rail worker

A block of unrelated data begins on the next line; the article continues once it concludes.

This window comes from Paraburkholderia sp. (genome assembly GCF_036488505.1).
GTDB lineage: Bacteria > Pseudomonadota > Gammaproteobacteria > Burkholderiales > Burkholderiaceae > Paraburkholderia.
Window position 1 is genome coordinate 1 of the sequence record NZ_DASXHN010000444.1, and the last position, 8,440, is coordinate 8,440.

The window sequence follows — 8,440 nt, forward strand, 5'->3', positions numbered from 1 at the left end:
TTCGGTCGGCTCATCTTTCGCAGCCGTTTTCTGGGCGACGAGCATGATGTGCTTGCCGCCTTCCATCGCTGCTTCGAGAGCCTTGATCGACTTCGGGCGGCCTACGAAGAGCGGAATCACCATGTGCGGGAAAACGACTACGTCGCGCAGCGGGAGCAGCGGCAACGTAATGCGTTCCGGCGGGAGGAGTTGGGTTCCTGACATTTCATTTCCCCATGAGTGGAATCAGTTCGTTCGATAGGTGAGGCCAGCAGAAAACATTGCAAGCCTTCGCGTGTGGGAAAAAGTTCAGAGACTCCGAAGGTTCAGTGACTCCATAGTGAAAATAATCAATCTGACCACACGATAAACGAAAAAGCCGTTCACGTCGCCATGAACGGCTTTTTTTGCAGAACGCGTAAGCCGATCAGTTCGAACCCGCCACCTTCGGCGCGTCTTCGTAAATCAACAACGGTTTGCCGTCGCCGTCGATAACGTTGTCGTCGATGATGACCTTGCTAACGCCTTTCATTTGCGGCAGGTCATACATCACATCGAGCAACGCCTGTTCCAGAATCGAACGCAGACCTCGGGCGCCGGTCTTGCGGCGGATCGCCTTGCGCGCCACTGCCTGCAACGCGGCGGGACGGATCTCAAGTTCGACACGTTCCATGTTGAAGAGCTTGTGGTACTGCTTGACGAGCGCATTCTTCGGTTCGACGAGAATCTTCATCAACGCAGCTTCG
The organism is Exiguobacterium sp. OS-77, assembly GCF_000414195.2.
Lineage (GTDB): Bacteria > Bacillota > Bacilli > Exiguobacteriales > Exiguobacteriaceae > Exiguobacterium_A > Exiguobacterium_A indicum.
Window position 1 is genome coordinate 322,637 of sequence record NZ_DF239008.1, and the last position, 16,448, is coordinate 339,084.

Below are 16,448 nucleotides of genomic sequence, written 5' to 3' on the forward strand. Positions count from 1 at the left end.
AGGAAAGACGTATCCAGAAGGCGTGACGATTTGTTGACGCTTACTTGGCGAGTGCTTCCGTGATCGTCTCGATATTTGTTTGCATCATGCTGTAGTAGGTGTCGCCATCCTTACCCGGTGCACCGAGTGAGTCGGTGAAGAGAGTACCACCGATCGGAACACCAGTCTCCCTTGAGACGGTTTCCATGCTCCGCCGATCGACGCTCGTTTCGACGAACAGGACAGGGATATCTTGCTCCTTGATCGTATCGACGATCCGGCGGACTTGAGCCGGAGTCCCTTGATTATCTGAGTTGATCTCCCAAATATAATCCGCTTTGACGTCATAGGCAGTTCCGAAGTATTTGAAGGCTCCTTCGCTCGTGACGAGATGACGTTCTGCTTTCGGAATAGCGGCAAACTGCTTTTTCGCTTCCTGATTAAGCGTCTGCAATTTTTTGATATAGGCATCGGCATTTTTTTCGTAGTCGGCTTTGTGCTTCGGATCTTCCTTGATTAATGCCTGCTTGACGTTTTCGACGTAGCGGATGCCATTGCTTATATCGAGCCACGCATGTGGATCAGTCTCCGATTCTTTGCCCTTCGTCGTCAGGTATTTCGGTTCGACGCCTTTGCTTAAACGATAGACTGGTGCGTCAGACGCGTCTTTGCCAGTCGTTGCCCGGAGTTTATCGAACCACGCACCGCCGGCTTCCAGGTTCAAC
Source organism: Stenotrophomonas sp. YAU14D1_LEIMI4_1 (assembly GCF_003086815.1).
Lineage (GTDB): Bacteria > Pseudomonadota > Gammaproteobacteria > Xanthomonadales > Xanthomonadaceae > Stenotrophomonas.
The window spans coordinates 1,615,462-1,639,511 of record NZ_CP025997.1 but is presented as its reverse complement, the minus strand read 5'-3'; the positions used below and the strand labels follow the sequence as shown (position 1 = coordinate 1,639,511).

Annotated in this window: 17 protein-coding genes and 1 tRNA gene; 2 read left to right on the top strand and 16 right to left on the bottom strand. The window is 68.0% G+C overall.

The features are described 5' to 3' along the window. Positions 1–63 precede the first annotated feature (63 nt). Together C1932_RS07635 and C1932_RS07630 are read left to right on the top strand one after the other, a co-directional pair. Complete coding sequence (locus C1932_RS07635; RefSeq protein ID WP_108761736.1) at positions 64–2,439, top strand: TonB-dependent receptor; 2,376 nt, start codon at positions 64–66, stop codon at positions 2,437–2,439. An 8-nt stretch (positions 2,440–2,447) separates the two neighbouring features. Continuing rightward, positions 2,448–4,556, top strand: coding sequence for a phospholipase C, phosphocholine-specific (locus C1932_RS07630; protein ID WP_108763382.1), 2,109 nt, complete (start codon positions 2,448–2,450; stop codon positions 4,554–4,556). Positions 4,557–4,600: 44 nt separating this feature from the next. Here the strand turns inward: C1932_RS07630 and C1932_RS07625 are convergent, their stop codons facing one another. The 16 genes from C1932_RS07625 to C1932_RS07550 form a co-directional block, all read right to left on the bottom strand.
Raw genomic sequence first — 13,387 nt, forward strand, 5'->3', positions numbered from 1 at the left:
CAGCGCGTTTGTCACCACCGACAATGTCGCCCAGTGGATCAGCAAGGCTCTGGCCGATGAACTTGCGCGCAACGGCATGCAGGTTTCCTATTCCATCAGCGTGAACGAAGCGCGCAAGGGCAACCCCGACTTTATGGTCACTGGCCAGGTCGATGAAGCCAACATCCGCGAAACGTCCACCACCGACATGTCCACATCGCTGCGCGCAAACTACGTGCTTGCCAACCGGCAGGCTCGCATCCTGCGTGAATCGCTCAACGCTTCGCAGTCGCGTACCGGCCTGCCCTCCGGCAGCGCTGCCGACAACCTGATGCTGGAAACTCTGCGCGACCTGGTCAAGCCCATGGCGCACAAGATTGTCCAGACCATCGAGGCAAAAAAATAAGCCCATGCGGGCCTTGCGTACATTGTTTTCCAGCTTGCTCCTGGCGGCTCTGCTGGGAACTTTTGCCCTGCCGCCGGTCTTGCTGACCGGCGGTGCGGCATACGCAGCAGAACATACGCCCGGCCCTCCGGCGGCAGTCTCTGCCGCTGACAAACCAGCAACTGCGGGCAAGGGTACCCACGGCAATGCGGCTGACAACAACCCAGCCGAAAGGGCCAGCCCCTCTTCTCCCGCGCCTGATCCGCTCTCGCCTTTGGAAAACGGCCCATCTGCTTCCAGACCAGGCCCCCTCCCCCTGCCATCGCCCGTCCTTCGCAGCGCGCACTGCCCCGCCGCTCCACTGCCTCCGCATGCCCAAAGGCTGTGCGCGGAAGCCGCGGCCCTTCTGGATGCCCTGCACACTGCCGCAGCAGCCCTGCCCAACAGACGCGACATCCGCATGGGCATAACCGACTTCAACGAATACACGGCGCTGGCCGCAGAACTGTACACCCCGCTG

In 2012, the world’s preeminent experts on the causes of cancer at the International Agency for Research on Cancer (IARC) published Monograph 105, the most comprehensive scientific study to date on diesel exhaust and its ability to cause cancer. The IARC study closely examined all the medical studies that had been previously published over many decades and concluded that the evidence was clear: diesel exhaust causes lung cancer. Importantly, IARC scientists found that some of the best-conducted and most compelling studies concerning diesel exhaust and cancer were conducted by Dr. Eric Garshick and his colleagues at Harvard Medical School. Part 1 of this blog (which can be accessed here) discussed some of the published medical studies of the last 70 years which concluded that diesel exhaust could cause cancer, including Dr. Garshick’s studies of railroad workers. This current blog, Part 2, addresses the creative ways used by railroad legal departments and lawyers to escape liability in cancer cases brought pursuant to the Federal Employers Liability Act (FELA) by railroad employees based on diesel exhaust exposure over the last several decades.